And what else did he have in here? On the right side of the garage, facing the front passenger seat, was a metal door with a small rectangular window in it, and beyond that a set of metal shelves, and beyond that, in the corner, a closed upright metal locker.

Stan looked at the door first, and could see nothing but blackness through the little window. Would this be the elevator? Experimentally, he pulled on the door handle, and it opened, and yes, that was the elevator. It was down here, at this level, and as soon as the door opened, a light in there switched on.

A small elevator, but luxurious, with a red cushioned armless wooden chair at the back, soft indirect lighting from above, and flocked wallpaper on the walls. Pretty good.

The shelves were next. They contained cleaning and maintenance supplies for the car, including a chamois cloth, which was good; he'd use that on the car before he took it out. There was also on one shelf a remote control for the garage door, an extra one; Stan tossed it into the BMW, on the front passenger seat.

The locker was unlocked and contained only a chauffeur's uniform. It had the tired look that every suit gets when it's been hanging in one place too long.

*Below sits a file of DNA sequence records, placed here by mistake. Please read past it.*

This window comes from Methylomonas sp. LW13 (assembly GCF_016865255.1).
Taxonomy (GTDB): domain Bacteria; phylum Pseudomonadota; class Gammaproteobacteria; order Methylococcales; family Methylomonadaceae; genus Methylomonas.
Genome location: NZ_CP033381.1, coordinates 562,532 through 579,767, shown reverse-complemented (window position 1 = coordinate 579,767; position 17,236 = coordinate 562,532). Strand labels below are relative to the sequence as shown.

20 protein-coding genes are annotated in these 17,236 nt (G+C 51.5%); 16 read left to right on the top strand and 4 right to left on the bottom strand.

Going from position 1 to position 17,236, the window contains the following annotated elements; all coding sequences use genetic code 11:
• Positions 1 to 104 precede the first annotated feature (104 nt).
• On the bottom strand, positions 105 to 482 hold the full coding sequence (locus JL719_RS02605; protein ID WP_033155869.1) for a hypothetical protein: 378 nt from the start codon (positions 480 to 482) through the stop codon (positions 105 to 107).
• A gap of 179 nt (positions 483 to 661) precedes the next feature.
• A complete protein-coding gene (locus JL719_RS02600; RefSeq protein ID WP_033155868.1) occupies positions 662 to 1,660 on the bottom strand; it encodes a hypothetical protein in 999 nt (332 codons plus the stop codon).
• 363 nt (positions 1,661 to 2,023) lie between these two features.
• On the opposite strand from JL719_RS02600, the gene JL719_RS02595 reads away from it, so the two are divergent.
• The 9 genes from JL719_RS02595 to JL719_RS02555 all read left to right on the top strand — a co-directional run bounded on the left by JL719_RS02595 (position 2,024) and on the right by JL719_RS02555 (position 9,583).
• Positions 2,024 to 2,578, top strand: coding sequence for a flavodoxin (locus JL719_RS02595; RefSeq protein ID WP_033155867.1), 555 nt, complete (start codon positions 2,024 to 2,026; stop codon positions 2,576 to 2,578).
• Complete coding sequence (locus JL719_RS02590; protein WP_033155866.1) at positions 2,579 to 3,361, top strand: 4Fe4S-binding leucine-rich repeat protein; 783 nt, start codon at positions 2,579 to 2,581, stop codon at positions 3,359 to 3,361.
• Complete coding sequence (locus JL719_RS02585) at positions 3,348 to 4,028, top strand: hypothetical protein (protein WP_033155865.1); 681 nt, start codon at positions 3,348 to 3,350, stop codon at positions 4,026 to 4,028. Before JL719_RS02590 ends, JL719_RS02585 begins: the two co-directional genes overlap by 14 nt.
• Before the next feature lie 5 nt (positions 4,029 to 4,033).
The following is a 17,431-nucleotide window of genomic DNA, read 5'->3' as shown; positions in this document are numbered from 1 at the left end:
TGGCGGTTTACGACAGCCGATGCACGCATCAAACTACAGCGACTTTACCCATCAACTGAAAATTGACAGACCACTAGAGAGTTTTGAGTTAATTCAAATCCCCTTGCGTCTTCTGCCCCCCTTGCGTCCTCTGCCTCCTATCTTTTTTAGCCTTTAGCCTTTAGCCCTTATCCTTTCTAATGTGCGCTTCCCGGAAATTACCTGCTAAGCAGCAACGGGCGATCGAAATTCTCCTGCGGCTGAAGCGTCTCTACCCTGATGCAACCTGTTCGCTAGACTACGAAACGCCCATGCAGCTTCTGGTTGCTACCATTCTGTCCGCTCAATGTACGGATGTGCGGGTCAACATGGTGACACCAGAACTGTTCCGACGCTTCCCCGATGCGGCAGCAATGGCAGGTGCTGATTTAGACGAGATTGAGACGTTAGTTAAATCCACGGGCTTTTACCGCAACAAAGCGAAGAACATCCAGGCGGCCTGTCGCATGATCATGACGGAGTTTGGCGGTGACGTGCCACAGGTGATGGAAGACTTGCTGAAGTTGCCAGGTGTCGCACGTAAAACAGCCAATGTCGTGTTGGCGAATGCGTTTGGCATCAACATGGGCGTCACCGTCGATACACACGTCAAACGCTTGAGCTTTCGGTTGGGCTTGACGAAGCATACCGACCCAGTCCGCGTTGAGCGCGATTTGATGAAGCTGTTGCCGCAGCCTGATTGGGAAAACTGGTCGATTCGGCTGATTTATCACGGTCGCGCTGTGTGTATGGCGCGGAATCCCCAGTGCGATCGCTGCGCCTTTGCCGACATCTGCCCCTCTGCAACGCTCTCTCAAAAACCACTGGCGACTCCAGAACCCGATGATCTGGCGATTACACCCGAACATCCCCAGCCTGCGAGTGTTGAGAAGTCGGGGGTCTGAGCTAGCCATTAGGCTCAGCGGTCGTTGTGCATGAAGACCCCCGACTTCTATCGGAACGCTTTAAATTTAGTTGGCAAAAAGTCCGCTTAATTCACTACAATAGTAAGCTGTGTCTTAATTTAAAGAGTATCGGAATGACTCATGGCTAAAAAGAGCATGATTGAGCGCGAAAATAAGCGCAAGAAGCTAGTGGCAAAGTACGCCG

Stan shut the locker, reached for the chamois, and the light went out.

Oh, on a timer. Fortunately, the elevator light was still on, and gleaming through the window, so by that shine Stan made his way back to the garage door and lifted it just enough to cause the light to come on again.

Okay, enough inspections; let's get on with it. He took the chamois and briskly rubbed the car down, removing the gray dust, letting it sparkle in the light the way it wanted to. While he was doing that, the elevator light switched off, but that was okay.

He was just finishing with the chamois, at the rear bumper, when the garage light went off again. This time, he pushed the door up all the way, then got behind the wheel of the BMW, twisted the key, and the engine coughed, but then started. The sound was ragged, the car not having been driven for so long, but it was ready to roll.

Stan backed the BMW out to the sidewalk, stopped, got out of the car, and pushed the garage door closed by hand, because the electric motor would be too loud at this quiet time of night.

Also, at this time of night, he figured, the long way home would be quickest — over to the FDR, down to the Brooklyn Battery Tunnel, through to the Belt, and all around the hem of Brooklyn to Canarsie. No traffic, no delays, home much quicker than doing the Manhattan Bridge and Flatbush Avenue and all that. Too bad that wasn't true in the daytime.

But it was certainly true now. At the end, getting out of the BMW in front of his house, he unlocked his way in, stepped through the side interior door into the garage, and backed his Mom's cab out to the street. Then the BMW went in, the garage door was closed, and the cab was placed on the driveway, nose against the garage.

Stan went into his house again, left the cab key on the kitchen table, had a beer, and went to bed. Nice car. Better than Max deserved.